Latinx Leadership & College Experience Camp- LLCEC

The LLCEC is a week-long intensive college/career preparation and leadership development program designed for rising juniors and seniors in high school that takes place every summer in July with follow-up activities throughout the school year. Open to all, the LLCEC specializes in providing intentional support, resources and programing for Latinx, immigrant, and refugee first-generation college students. Students attend mock college classes and college/career planning sessions each day and engage in peer mentorship through “Familia” meetings and Nation Games during which discussion about important topics such as Creative Resistance, Anti-Blackness in the Latinx Community, Gender Identity, Toxic Masculinity/Machismo, Healthy Relationships and Self-Care takes place. Each evening includes culturally responsive keynote speakers or performers. The camp provides a theme for each day connecting to the overall program goal of youth leadership and engagement in meaningful educational and career development.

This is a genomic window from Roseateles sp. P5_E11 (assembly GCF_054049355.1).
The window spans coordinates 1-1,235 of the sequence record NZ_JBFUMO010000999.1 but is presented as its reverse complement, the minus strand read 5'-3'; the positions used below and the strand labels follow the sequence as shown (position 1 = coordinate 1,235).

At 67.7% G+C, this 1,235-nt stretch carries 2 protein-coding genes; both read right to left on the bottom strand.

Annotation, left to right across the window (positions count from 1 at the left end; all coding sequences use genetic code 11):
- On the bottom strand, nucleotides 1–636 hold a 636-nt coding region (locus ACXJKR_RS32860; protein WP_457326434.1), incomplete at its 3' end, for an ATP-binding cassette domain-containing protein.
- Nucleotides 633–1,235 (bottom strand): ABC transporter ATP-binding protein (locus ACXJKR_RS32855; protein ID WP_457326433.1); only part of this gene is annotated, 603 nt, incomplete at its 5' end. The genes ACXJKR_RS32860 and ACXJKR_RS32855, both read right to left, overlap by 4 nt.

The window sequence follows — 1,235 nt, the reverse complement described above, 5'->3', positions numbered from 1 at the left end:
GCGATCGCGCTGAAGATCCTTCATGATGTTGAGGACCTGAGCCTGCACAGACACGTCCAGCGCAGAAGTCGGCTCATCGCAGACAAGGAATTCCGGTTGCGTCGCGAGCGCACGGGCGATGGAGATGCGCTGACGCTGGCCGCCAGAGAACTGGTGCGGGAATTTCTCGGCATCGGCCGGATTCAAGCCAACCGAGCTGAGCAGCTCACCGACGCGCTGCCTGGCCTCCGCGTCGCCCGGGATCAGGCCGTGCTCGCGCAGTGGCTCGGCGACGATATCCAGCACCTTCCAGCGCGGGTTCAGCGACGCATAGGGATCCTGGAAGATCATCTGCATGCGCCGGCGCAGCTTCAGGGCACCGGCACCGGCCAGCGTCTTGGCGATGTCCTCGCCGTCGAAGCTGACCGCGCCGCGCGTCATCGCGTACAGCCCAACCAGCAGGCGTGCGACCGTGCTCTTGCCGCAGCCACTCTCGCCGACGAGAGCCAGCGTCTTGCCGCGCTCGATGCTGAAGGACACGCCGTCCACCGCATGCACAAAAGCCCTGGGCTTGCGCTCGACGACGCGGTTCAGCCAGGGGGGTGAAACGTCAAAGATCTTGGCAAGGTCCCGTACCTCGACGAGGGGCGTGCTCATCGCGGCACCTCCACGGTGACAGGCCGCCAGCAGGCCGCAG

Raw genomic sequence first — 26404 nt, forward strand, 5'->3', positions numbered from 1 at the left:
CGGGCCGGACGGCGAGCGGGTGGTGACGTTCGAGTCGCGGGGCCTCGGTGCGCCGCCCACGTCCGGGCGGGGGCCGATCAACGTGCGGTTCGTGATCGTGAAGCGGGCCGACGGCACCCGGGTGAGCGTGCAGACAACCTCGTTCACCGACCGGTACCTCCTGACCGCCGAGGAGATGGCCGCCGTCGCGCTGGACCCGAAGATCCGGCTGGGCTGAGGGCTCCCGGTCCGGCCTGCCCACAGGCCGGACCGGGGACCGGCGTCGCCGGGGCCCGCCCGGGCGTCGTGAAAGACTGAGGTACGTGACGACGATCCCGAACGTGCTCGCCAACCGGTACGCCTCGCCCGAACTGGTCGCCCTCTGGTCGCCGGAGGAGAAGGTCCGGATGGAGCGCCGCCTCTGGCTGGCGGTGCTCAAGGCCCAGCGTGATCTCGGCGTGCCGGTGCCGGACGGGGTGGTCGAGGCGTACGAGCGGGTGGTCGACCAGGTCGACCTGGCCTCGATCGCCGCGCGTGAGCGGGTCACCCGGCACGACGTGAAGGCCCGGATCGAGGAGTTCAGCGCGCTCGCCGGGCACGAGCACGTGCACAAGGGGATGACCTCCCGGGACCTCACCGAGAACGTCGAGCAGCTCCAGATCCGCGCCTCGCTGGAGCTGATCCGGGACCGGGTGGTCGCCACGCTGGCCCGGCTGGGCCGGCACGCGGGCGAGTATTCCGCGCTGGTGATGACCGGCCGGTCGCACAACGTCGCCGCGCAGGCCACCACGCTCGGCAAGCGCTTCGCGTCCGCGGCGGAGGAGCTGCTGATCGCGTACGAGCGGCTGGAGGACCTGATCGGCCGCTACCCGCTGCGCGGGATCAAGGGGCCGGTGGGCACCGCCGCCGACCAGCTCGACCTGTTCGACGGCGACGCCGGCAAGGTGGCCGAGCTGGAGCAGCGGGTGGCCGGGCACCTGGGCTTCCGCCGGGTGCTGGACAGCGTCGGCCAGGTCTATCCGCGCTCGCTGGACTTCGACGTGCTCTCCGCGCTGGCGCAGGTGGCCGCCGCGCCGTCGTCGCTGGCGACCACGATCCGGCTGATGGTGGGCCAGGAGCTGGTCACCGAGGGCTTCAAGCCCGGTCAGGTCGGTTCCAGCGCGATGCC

The LLCEC also includes amazing social justice project classes that help particpants develop existing artistic skills or practice new ones while they learn about social justice movements and cultural organizing skills as a strategy for shifting consciousness. Through classes focusing on murals, zine making, beat production, sewing, knitting, poetry, podcast production, baile folclorico and mixtape making, the social justice courses are designed to connect creative outlets to the pursuit of social justice and supporting youth leadership through artistic expression. Additionally, the courses provide a space for students to learn self-care through the arts as a means to tell their stories, heal from past/current traumas, and empower self-affirmation through a completed production or a new skill rooted lifelong artistic development. At the end of the week, students have a clearer vision for who they are and who they want to become.

Ֆինանսավորված Louisville, KY կողմից (June 2018)